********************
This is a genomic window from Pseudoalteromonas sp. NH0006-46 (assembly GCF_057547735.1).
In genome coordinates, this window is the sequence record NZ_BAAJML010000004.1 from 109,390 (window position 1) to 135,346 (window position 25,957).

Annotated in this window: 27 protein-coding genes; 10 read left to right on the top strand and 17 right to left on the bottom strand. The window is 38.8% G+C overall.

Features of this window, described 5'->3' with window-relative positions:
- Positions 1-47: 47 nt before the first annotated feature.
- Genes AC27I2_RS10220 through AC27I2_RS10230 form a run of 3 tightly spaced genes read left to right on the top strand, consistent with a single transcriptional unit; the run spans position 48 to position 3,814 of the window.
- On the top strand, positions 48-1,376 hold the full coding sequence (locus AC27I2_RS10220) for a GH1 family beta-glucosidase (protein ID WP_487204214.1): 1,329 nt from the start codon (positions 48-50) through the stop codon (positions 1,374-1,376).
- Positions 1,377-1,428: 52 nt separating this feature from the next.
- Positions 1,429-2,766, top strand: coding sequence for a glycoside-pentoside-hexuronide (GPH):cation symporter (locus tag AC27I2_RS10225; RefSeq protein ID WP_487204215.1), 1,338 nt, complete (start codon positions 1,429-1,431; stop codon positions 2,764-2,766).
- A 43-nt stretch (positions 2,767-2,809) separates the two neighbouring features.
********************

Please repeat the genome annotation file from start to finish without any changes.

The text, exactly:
This is a genomic window from Pseudoalteromonas sp. NH0006-46 (assembly GCF_057547735.1).
In genome coordinates, this window is the sequence record NZ_BAAJML010000004.1 from 109,390 (window position 1) to 135,346 (window position 25,957).

Annotated in this window: 27 protein-coding genes; 10 read left to right on the top strand and 17 right to left on the bottom strand. The window is 38.8% G+C overall.

Features of this window, described 5'->3' with window-relative positions:
- Positions 1-47: 47 nt before the first annotated feature.
- Genes AC27I2_RS10220 through AC27I2_RS10230 form a run of 3 tightly spaced genes read left to right on the top strand, consistent with a single transcriptional unit; the run spans position 48 to position 3,814 of the window.
- On the top strand, positions 48-1,376 hold the full coding sequence (locus AC27I2_RS10220) for a GH1 family beta-glucosidase (protein ID WP_487204214.1): 1,329 nt from the start codon (positions 48-50) through the stop codon (positions 1,374-1,376).
- Positions 1,377-1,428: 52 nt separating this feature from the next.
- Positions 1,429-2,766, top strand: coding sequence for a glycoside-pentoside-hexuronide (GPH):cation symporter (locus tag AC27I2_RS10225; RefSeq protein ID WP_487204215.1), 1,338 nt, complete (start codon positions 1,429-1,431; stop codon positions 2,764-2,766).
- A 43-nt stretch (positions 2,767-2,809) separates the two neighbouring features.